“Hey, man! I like your costume!” Alex would say sideways from his reclined position. After no response, he would try again. “Do you like my costume?” He waited politely for a few seconds but watched as they walked away and engaged enthusiastically with someone else.
“Hey bro, did you see the Episode IX panel?” He prompted others without success. “It was awesome, don’t you think?” He continued in hopes they would hear him though didn’t. Silence usually followed his attempts, along with the sight of another costumed backside walking away.
“Do they not hear me, Dad?” He would ask. “Don’t they see me?” He would plead. “Don’t they know I’m a fan, too?” Despite his disappointment, he rolled onward towards another costumed fan, hopeful for connection.
This isn’t to say people were rude. No, far from it. Most were just oblivious to Alex’s desire to share his passion and to communicate with someone other than Dad. It’s a hard thing for others to realize when they don’t look down in a mass of people. It’s a harder thing to explain to a kid who craves human connection. Most times, people only noticed Alex when they nearly collided with his wheelchair, apologized, and then moved on. Other times, the noise of the Celebration was simply too loud for his soft voice to overcome from a reclined position. Some absently stared as they passed or didn’t know what to say to a young man leaning back and sipping portable ventilation. The downside of these missed human connections was that it unmasked and compounded Alex’s severe back pain.
“Dad, my back really hurts again! Can you lift me back?” He would say while we weaved aimlessly through the crowd. We saw an open spot along a wall and rolled towards it. We then performed our lift-back acrobatics (again), readjusted the layers of his costume fabric, and repositioned his red lightsaber across his chest. Before we moved on, we made sure his glove-covered hand had a solid grip on his lightsaber so it would not fall off his lap, though did often.
As much as the Celebration was fun, this trip was a taxing. The drive to and from Chicago was hard. The multiple tie-downs in our accessible van were hard. The transfers in and out of bed were hard. Moving through the parking garage, Celebration space, and masses of people was hard. Throw in rush-hour commuters, notorious and unavoidable Chicago potholes, and a blizzard with three inches of slushy wet snow, and the entire trip was downright exhausting for both of us, physically and mentally.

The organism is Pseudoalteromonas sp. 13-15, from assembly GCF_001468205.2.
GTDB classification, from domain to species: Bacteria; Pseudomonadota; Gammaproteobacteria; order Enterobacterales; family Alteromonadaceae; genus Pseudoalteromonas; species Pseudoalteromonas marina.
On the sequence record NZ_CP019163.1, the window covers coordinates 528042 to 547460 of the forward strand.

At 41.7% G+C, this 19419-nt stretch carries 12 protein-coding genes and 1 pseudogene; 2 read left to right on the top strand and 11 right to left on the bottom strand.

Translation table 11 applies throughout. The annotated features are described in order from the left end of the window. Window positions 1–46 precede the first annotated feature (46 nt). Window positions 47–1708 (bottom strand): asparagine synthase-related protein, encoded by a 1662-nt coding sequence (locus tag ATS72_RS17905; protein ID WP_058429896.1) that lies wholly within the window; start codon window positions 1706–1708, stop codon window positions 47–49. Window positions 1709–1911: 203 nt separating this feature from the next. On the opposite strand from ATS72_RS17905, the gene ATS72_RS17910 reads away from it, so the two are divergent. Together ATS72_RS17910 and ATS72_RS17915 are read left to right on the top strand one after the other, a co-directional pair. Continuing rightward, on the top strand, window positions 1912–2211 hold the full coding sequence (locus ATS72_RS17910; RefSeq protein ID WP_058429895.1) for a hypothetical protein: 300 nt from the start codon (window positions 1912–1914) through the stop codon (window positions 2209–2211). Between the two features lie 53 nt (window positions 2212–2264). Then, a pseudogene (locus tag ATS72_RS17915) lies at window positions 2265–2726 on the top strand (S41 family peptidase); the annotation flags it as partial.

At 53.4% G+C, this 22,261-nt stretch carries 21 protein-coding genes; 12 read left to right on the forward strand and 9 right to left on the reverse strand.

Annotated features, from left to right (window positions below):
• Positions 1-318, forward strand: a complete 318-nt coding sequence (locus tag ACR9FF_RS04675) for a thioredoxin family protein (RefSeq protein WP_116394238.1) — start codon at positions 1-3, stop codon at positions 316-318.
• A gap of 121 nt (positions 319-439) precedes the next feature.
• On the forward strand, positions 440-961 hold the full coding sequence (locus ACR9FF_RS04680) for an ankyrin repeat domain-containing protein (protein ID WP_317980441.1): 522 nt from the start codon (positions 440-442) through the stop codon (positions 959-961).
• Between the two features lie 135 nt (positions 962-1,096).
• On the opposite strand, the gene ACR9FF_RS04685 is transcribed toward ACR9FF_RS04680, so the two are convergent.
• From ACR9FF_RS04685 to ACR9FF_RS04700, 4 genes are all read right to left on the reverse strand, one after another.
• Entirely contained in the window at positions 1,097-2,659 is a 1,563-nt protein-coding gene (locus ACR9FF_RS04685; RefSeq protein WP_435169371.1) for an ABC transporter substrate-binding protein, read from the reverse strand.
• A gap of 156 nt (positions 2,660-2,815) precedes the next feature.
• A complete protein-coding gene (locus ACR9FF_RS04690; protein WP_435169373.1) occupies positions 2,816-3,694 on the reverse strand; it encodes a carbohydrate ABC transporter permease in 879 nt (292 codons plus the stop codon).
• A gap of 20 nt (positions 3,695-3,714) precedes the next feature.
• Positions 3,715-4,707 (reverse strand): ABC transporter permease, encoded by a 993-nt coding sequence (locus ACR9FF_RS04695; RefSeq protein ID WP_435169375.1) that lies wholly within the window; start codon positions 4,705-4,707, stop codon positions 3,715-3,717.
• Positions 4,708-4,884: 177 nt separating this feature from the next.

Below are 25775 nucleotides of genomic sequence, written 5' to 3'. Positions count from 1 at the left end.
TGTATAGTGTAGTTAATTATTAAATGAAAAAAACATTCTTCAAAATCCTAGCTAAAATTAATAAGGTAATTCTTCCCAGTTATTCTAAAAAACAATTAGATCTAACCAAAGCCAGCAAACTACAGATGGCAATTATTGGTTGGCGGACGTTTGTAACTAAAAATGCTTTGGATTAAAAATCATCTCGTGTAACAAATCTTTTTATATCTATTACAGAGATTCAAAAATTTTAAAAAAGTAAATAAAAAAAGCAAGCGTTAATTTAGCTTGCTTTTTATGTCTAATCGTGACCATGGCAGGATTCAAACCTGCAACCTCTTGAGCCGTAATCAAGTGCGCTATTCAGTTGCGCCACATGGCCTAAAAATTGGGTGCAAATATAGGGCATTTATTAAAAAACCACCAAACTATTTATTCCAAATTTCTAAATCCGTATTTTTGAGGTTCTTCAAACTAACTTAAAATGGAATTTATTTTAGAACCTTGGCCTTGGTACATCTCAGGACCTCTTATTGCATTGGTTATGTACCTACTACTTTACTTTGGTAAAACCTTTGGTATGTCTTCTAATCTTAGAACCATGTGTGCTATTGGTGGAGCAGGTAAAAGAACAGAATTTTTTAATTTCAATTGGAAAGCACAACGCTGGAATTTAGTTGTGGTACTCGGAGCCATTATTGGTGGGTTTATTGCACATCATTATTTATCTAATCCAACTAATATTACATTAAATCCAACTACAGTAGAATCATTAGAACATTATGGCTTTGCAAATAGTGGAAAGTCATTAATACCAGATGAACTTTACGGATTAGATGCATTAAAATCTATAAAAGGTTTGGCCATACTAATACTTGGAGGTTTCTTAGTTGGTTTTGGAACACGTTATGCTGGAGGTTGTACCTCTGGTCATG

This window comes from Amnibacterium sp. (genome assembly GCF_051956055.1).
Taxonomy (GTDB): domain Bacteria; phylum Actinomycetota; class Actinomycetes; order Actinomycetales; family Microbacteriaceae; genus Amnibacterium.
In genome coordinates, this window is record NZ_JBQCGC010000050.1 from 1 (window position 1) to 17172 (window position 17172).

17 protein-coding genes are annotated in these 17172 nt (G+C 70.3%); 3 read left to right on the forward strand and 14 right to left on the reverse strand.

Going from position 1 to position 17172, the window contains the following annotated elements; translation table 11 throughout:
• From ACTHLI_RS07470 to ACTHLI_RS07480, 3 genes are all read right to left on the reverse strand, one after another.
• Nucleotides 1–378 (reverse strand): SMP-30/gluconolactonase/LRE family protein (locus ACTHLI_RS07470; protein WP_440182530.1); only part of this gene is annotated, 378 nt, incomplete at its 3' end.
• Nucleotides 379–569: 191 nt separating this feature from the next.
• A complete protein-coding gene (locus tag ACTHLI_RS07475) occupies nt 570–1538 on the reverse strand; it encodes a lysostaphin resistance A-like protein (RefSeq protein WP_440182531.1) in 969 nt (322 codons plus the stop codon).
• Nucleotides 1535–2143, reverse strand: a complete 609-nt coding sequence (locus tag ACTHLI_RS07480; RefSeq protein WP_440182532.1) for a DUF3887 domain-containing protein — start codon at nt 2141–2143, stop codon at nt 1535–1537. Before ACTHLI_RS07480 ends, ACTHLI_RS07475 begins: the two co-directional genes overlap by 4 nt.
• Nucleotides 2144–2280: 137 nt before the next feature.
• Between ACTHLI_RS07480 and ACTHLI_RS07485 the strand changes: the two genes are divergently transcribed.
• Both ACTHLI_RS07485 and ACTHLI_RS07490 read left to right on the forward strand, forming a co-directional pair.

Through it all, Alex sat in a constant state of discomfort. He adjusted and reclined his wheelchair often and needed repositioned frequently. He took prescribed pain meds to help manage his pain and counted the hours until he could take some more. He slept long hours and skipped panels he had wanted to see so he could rest. He fell asleep during our daily commute and sometimes during panels where talk droned (ahem, Droid Builders). He asked to leave early each day so he could rest in the hotel bed. He ate dinner in bed most nights. He forced himself awake most mornings and pushed himself onward each day because he wanted to celebrate his passion – Star Wars – with hopes of sharing his passion with others.
Every day, Alex dressed as Kylo Ren. Every day, the young man wore a black long-sleeved pleated shirt, a long black flowing robe, a loose black full-bodied hood over his head, and a black leather glove on his left hand. He carried a cross-barred red lightsaber across his chest and rolled onward through the crowd despite his discomfort and pain. He offered a smile and a nod to every person who looked down and engaged in conversation with those few who took the time. Every day, he clenched his hand in hopes of a fist bump with whoever noticed.
He is the toughest, most determined, kid I know.
We left the five-day Celebration a day earlier than planned. We did because Alex’s body was simply spent and he wanted to conserve his energy for the long drive home. Despite his exhaustion, we had a great time! We lived everything Star Wars, enjoyed our time together as father and son, and filled our days with as much as Duchenne and his ailing back would allow.
Today, as I reflect on our third Star Wars Celebration, I cannot help but smile with the memory. I do not only for the fun we had or for the adventure we shared in a galaxy far far away. I do not only for the memories of standing against the wall enjoying delicious BBQ sandwiches, teasing him about his desire to take a picture with a scantily clad Princess Leah, or seeing his satisfaction one night with Chicago-style deep dish pizza. I do not only for meeting kind strangers who didn’t need to help us but did in the most memorable and simplest of ways. I do not only for those who took the time to chat with Kylo and help him forget about his back pain, if only for a short while. I do not only because of the push of air that will now forever sound like Vader.
No...I smile because of Kylo, and his determination to make the best of a tough situation, live life to the fullest, and fulfill a dream despite the constant headwinds of living with Duchenne.
Until next time, Chicago!